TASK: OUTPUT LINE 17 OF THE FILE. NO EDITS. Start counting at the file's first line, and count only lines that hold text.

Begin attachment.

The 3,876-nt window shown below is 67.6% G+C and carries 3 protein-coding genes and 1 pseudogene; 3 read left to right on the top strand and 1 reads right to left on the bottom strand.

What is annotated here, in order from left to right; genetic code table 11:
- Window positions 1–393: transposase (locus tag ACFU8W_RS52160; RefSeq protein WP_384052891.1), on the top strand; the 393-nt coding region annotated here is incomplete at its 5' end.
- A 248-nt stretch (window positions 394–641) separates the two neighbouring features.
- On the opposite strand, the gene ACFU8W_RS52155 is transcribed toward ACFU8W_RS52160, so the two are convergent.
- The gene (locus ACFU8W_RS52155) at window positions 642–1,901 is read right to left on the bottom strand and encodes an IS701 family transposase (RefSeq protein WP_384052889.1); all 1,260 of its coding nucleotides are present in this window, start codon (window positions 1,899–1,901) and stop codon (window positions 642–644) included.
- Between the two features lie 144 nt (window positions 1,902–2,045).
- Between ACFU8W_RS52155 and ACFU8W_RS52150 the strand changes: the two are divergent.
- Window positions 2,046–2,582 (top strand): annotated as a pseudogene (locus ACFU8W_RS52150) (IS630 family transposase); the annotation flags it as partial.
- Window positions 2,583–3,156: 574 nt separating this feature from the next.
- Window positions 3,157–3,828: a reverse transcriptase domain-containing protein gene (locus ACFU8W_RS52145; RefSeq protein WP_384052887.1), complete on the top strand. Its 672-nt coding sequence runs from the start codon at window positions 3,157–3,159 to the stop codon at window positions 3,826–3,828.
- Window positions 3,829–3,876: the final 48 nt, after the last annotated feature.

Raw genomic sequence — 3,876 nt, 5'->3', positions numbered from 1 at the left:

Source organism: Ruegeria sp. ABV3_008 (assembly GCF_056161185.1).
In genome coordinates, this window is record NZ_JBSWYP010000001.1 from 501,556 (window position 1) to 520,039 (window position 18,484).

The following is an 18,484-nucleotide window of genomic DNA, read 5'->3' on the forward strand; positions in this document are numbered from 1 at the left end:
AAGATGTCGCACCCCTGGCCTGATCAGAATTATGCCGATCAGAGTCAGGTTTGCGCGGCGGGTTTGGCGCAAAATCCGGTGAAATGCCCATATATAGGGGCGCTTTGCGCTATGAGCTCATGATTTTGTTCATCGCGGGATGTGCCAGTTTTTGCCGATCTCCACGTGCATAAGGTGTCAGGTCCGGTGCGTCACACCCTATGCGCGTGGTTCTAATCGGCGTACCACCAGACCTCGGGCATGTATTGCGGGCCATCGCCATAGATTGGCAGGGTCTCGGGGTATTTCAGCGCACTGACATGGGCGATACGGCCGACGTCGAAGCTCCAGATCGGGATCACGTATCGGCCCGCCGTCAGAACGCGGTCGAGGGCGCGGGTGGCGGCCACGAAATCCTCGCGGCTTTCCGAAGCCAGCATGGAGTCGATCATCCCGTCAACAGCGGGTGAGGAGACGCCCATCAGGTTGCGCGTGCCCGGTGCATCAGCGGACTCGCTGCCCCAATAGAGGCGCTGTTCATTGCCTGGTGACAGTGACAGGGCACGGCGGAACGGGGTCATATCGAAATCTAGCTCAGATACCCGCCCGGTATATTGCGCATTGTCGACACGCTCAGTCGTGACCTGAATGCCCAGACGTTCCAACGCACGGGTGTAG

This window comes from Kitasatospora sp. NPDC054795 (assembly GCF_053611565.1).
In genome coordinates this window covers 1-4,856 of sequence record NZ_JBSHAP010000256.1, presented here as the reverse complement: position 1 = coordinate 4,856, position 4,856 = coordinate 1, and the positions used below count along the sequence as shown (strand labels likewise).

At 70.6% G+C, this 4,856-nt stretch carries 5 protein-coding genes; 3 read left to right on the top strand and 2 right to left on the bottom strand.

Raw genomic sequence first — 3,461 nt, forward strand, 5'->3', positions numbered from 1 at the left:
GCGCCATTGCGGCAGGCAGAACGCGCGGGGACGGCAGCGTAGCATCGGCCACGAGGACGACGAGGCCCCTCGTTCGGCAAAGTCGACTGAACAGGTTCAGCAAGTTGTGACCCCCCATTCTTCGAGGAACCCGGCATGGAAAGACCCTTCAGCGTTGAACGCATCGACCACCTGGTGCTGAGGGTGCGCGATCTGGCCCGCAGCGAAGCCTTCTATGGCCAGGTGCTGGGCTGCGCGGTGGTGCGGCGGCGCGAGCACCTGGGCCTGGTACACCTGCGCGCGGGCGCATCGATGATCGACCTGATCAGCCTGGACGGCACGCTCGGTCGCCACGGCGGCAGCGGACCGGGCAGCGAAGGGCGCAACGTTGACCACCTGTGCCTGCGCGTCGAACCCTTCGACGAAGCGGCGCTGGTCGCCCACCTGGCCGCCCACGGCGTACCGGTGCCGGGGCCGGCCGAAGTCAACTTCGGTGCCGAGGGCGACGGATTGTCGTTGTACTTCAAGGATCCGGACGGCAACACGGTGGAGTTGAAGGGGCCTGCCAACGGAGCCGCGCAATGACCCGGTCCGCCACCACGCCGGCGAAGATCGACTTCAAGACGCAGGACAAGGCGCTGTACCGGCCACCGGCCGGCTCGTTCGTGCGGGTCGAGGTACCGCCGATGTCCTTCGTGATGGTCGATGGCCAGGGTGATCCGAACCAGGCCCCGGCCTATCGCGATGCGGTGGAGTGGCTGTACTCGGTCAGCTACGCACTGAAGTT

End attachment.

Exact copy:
AAGATGTCGCACCCCTGGCCTGATCAGAATTATGCCGATCAGAGTCAGGTTTGCGCGGCGGGTTTGGCGCAAAATCCGGTGAAATGCCCATATATAGGGGCGCTTTGCGCTATGAGCTCATGATTTTGTTCATCGCGGGATGTGCCAGTTTTTGCCGATCTCCACGTGCATAAGGTGTCAGGTCCGGTGCGTCACACCCTATGCGCGTGGTTCTAATCGGCGTACCACCAGACCTCGGGCATGTATTGCGGGCCATCGCCATAGATTGGCAGGGTCTCGGGGTATTTCAGCGCACTGACATGGGCGATACGGCCGACGTCGAAGCTCCAGATCGGGATCACGTATCGGCCCGCCGTCAGAACGCGGTCGAGGGCGCGGGTGGCGGCCACGAAATCCTCGCGGCTTTCCGAAGCCAGCATGGAGTCGATCATCCCGTCAACAGCGGGTGAGGAGACGCCCATCAGGTTGCGCGTGCCCGGTGCATCAGCGGACTCGCTGCCCCAATAGAGGCGCTGTTCATTGCCTGGTGACAGTGACAGGGCACGGCGGAACGGGGTCATATCGAAATCTAGCTCAGATACCCGCCCGGTATATTGCGCATTGTCGACACGCTCAGTCGTGACCTGAATGCCCAGACGTTCCAACGCACGGGTGTAG